NIOSHTIC-2 Publications Search
Ethnicity and unprovoked hypokalemia in the atherosclerosis risk in communities study.
Andrew-ME; Jones-DW; Wofford-MR; Wyatt-SB; Schreiner-PJ; Brown-CA; Young-DB; Taylor-HA
Am J Hyper 2002 Jul; 15(7) :594-549
BACKGROUND: Hypertension is more prevalent in the African American population when compared with the European American population in the United States. Unprovoked hypokalemia may lead to hypertension and is associated with several forms of recognized secondary hypertension. METHODS: We investigated the association of ethnicity with unprovoked hypokalemia in the second Atherosclerosis Risk in Communities (ARIC) study examination. Hypokalemia was defined as serum potassium <3.5 mmol/L. RESULTS: A statistically significant association was detected between ethnicity and unprovoked hypokalemia (odds ratio = 5.3; 95% confidence interval = 3.6, 7.7) with unprovoked hypokalemia more prevalent in African Americans both before and after adjustment for important covariates. The unadjusted prevalence for unprovoked hypokalemia was 2.6% for African Americans and 0.5% for European Americans. CONCLUSIONS: We found that the prevalence of unprovoked hypokalemia for African Americans in the ARIC cohort was more than five times that for European Americans. These data suggest that an increased awareness of hypokalemia and its etiology may be indicated for African Americans.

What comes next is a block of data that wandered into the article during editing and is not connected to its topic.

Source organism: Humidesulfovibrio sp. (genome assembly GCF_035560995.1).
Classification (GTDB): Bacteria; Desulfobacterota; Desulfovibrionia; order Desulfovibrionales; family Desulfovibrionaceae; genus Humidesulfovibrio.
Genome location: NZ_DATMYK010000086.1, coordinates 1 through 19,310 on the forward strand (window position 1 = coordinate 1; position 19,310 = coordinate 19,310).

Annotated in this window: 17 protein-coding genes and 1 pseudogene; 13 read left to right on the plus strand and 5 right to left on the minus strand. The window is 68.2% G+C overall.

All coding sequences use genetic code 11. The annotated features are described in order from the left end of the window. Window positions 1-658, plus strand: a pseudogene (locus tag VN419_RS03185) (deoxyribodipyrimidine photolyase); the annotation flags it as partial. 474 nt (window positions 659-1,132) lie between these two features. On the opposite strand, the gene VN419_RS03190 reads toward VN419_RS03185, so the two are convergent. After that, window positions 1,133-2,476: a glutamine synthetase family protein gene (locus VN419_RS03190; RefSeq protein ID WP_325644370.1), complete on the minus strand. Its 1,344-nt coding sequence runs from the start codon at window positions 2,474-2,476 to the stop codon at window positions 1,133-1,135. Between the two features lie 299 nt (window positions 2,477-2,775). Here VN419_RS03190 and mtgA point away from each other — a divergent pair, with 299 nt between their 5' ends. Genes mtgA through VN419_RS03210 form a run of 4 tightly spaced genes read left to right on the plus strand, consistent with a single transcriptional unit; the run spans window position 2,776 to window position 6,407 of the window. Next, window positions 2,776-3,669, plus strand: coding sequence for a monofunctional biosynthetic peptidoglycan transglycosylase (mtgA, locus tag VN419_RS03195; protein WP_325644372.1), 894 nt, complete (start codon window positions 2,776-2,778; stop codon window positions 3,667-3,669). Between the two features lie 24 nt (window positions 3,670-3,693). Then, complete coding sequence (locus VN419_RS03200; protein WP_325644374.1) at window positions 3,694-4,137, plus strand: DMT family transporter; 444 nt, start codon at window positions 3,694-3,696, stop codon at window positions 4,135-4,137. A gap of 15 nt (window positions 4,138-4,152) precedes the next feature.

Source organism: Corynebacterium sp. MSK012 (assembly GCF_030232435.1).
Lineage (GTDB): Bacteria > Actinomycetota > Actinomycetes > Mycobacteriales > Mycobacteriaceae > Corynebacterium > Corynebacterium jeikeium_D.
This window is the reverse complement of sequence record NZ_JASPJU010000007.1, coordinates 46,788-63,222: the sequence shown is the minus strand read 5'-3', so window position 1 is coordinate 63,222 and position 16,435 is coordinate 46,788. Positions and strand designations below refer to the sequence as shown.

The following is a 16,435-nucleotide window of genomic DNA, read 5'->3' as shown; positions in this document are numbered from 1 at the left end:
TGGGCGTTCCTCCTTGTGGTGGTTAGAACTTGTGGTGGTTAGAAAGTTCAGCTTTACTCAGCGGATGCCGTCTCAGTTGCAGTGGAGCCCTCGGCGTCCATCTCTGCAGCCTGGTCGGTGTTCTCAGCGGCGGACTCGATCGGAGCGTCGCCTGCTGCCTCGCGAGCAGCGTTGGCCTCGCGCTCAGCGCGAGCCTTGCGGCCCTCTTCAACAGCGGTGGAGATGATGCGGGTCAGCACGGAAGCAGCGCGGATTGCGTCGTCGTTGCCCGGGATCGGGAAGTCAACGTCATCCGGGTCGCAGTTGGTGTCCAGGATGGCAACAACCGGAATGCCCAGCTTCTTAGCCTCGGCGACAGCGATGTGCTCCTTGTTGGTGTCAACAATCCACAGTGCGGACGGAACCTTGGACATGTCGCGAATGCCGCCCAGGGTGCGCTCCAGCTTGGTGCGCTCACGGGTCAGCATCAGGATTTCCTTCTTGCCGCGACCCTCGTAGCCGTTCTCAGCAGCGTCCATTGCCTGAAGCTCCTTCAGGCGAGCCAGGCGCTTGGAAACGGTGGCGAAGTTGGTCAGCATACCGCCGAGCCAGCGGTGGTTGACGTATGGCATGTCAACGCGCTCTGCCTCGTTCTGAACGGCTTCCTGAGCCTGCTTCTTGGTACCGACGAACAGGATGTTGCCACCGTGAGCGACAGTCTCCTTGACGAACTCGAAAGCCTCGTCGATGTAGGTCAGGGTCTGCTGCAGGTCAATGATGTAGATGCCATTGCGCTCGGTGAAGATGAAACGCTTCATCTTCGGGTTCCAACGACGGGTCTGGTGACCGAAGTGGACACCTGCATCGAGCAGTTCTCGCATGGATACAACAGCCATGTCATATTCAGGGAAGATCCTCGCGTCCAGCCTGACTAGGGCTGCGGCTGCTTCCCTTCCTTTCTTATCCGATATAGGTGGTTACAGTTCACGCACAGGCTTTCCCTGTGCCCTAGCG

Potassium-compounds; Ethanols; Dietary-effects; Blood-pressure; Cardiovascular-function; Blood-pressure; Mortality-rates; Blood-analysis; Author Keywords: Hypokalemia; ethnicity; potassium; hypertension; ARIC
Health Effects Laboratory Division, National Institute for Occupational Safety and Health, CDC, 1095 Willowdale Road, M.S. 4020, Morgantown, WV 26505
Issue of Publication
Other Occupational Concerns; Cardiovascular Disease
American Journal of Hypertension
Page last reviewed: May 5, 2020
Content source: National Institute for Occupational Safety and Health Education and Information Division